Understanding food labelling
The difference between 'use by' and 'best before' dates
'Use by' and 'best before' dates sometimes get confused, but there are important differences:
Use by dates:
- Use by dates on food labels are the most important dates to check, as they are about food safety. Even if it looks or smells fine, food should not be eaten, cooked or frozen after the use by date as it may be unsafe to eat.
- For the use by date to remain valid you must follow any storage instructions on the packaging. Remember you can freeze a lot of food, including meat and milk, before the use by date to prevent food wastage.
Best before dates:
- Best before dates are about the quality of the food. Food is normally safe to eat after the best before date, but the flavour or texture may no longer be at its best.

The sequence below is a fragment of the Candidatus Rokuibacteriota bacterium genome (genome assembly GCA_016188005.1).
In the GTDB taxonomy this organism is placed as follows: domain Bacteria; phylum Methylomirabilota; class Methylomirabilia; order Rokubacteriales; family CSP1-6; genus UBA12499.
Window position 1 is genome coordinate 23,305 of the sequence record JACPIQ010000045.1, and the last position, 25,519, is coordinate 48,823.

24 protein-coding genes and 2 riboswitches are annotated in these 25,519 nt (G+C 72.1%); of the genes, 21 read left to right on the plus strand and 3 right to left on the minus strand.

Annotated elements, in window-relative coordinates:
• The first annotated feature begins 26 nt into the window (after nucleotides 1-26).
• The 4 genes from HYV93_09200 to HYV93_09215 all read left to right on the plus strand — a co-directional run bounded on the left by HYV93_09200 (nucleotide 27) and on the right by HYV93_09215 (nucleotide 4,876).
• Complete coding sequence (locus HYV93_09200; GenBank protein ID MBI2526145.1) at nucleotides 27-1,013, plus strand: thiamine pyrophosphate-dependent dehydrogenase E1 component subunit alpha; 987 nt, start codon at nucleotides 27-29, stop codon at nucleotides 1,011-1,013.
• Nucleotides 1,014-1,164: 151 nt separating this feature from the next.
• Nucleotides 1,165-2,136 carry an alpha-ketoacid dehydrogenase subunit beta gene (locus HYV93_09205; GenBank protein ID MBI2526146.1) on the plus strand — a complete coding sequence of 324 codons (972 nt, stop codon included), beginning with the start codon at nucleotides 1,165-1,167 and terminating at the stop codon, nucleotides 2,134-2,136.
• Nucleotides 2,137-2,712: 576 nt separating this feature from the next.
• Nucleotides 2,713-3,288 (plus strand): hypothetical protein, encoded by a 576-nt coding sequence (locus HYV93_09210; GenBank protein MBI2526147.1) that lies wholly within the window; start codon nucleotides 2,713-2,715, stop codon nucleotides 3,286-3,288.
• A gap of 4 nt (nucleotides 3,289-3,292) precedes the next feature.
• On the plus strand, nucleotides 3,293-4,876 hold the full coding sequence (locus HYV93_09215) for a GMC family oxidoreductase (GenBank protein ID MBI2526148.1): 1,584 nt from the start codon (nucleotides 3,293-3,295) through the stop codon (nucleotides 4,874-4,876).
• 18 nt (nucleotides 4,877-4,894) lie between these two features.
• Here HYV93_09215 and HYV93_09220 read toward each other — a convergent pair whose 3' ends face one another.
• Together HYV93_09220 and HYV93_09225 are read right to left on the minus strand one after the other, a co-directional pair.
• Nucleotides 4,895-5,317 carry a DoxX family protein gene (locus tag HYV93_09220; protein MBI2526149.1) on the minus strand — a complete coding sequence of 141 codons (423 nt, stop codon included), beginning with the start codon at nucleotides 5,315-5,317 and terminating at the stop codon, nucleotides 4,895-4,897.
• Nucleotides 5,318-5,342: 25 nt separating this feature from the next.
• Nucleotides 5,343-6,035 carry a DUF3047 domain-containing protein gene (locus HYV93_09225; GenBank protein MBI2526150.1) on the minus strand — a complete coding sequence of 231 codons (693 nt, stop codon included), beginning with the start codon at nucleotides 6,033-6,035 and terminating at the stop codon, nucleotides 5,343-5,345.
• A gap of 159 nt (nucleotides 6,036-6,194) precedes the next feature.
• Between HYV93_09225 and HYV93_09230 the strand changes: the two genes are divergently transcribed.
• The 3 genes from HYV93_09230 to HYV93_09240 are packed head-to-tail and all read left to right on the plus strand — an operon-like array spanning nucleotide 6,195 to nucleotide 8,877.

- Best before dates appear on a range of dried, tinned and frozen foods. The best before date will only be accurate if food is stored in accordance with the packaging instructions.
- Understanding 'best before' and 'use by' dates - on the Food Standards Agency (FSA) website
- Food labelling terms - on the NHS website
Video: Use by vs best before dates (by the Food Standards Agency)
For advice on what to do if you think you've bought food products which are unsafe, please see:
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Page last updated: 25 October 2021